The direct health care costs of smoking accounted for 54.4 percent of the total $18.1 billion cost of smoking, or $9.8 billion. Lost productivity due to illness comprised 7.9 percent ($1.4 billion), and lost productivity from premature death comprised 37.6 percent ($6.8 billion).

Hospital care of current and former smokers cost $4.3 billion of the $9.8 billion total health care costs of smoking. Ambulatory care services were $2.1 billion; nursing home care, $1.5 billion; prescription drugs, $1.1 billion; and home health care, $794 million.

The report found that the state’s tobacco control efforts have been effective in reducing smoking-attributable deaths, reducing the prevalence of smoking and cutting the real costs of smoking, as compared to a decade ago.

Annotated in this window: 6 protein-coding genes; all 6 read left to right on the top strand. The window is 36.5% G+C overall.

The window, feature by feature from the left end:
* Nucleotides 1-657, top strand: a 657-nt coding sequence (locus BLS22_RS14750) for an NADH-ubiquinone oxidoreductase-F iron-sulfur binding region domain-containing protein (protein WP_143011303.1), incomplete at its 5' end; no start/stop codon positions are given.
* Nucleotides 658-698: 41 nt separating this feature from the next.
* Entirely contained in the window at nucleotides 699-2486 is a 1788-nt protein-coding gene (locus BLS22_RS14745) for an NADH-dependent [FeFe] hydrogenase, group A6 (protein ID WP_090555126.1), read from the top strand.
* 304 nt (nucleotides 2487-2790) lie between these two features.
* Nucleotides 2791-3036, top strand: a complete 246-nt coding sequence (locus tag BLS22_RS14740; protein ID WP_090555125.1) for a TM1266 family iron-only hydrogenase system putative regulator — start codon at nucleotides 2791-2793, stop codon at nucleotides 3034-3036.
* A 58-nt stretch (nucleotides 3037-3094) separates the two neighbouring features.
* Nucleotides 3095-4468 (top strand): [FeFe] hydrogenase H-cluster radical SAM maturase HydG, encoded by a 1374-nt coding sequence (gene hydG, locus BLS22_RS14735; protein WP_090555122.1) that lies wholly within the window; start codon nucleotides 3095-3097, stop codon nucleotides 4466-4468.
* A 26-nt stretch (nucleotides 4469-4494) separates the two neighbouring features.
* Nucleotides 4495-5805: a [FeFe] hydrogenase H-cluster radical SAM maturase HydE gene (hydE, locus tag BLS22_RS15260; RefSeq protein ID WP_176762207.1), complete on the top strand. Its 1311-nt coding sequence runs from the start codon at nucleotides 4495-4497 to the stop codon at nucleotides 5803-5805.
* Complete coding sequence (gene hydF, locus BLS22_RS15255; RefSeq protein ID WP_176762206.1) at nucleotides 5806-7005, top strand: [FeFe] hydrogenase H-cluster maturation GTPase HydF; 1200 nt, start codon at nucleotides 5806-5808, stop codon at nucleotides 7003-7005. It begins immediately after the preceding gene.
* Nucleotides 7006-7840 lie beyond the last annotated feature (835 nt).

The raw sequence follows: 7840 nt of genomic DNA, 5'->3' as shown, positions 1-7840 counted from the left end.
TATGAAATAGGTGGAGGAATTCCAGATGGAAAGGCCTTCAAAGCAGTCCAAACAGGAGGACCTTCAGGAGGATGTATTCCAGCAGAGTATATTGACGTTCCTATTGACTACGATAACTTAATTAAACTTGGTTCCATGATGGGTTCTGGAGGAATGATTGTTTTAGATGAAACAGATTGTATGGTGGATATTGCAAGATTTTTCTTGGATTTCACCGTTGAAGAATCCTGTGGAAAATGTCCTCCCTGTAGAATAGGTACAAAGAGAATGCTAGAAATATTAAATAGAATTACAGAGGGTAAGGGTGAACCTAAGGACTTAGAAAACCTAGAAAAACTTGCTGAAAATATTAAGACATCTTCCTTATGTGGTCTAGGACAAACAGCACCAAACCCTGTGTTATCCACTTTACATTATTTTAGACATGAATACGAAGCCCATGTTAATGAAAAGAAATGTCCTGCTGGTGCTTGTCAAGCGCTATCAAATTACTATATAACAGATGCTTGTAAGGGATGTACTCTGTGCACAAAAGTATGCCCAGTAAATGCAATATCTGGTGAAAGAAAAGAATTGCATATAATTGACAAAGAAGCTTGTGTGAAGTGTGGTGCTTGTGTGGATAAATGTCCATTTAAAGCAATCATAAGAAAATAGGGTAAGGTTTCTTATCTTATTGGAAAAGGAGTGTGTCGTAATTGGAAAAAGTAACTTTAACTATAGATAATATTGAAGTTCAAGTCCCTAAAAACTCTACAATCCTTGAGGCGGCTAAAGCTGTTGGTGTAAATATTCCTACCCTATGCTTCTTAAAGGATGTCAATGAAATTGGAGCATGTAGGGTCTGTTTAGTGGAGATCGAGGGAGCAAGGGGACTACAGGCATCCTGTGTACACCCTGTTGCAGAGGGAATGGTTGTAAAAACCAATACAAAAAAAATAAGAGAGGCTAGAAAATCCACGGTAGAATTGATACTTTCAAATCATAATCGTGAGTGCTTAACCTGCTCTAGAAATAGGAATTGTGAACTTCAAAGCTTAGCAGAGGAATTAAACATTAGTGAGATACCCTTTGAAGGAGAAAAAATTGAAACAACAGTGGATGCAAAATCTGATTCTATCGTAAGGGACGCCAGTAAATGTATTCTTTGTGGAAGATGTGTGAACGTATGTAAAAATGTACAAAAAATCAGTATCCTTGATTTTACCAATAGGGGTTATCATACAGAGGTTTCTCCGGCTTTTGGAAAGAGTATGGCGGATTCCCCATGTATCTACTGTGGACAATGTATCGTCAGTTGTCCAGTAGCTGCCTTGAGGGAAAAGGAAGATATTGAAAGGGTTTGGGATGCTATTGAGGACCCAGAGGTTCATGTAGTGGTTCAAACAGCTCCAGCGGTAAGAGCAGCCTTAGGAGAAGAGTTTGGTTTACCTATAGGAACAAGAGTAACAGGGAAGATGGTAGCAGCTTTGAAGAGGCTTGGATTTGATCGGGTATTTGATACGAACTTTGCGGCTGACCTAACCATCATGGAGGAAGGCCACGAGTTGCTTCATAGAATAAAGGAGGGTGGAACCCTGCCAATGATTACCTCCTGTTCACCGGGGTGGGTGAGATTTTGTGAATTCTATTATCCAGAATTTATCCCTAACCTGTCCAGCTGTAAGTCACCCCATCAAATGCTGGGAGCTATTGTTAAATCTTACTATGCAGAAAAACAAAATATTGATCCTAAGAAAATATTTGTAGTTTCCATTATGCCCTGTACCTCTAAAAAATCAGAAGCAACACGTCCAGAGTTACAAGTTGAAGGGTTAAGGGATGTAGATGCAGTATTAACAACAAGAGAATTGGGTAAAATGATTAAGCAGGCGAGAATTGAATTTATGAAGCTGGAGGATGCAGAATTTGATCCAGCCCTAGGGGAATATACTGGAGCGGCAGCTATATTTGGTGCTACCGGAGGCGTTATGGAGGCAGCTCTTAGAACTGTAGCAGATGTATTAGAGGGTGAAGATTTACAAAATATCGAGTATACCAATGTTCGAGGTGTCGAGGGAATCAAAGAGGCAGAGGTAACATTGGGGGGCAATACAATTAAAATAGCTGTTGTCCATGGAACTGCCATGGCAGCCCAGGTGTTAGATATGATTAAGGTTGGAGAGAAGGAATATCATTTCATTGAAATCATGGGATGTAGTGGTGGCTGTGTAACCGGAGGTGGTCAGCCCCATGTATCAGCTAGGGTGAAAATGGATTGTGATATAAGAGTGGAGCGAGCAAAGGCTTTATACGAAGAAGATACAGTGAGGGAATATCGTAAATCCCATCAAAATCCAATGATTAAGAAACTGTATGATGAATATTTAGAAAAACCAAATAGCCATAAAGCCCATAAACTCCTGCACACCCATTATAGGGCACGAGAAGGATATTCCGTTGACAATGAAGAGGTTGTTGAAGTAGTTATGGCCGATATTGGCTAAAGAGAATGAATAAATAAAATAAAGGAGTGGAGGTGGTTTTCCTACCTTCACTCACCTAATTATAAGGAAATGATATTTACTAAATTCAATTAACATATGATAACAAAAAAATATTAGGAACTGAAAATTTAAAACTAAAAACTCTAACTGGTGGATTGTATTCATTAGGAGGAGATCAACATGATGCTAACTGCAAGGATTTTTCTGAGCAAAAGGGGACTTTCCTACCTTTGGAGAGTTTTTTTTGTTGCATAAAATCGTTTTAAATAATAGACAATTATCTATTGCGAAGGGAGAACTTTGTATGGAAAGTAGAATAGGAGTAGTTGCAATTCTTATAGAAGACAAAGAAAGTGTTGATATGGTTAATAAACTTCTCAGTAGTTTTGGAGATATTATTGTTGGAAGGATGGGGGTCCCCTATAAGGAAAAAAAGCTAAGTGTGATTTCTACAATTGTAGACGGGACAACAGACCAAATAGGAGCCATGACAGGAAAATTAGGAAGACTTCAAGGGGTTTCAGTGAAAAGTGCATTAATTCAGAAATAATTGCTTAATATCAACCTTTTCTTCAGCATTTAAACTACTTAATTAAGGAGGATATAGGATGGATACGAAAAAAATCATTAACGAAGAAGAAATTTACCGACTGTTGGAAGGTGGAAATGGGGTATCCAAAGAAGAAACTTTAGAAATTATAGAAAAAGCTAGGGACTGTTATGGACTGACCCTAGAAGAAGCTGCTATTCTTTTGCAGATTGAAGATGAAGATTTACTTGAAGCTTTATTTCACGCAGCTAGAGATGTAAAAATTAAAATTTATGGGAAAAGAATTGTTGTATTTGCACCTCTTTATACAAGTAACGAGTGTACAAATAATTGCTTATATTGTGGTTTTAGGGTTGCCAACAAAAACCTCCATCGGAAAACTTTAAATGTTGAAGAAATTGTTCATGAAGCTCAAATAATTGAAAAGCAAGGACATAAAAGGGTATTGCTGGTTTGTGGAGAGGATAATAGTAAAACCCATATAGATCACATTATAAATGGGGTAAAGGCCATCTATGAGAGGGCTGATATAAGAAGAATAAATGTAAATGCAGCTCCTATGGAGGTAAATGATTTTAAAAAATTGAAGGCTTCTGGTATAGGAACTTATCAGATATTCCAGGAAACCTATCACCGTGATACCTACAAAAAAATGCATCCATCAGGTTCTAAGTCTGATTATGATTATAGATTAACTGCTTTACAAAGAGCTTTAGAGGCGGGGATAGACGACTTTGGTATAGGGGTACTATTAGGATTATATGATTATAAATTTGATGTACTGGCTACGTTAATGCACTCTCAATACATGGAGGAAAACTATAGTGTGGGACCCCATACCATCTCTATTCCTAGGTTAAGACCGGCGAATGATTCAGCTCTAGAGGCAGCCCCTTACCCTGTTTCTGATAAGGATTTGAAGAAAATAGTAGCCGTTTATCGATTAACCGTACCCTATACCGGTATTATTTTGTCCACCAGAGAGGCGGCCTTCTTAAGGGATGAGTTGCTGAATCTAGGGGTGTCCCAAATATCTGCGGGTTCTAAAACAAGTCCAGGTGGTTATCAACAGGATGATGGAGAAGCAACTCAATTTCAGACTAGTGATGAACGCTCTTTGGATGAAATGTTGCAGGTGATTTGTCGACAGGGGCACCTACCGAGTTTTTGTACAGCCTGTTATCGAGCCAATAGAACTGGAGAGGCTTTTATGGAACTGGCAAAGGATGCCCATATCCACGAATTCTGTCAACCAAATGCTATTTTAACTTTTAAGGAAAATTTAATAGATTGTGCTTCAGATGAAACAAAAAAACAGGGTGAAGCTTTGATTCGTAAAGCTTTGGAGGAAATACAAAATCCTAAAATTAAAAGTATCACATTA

Nonetheless, costs remain high and the wide variation in smoking costs across the counties suggests that many geographic areas would benefit from targeted efforts to reduce smoking.

“County-level estimates of the costs of smoking help to identify geographic disparities in the economic burden of tobacco use. These data are useful for local governments and policy makers to develop more effective tobacco control policies at the local level,” said co-author Hai-Yen Sung, Ph.D., professor of health economics at the UCSF School of Nursing and the UCSF Institute for Health & Aging.

Related links:

CATEGORY: NewsComments Off

Sesame Street helps teach physicians a lesson


Incarceration plays major role in health disparities in U.S., says UC Riverside professor.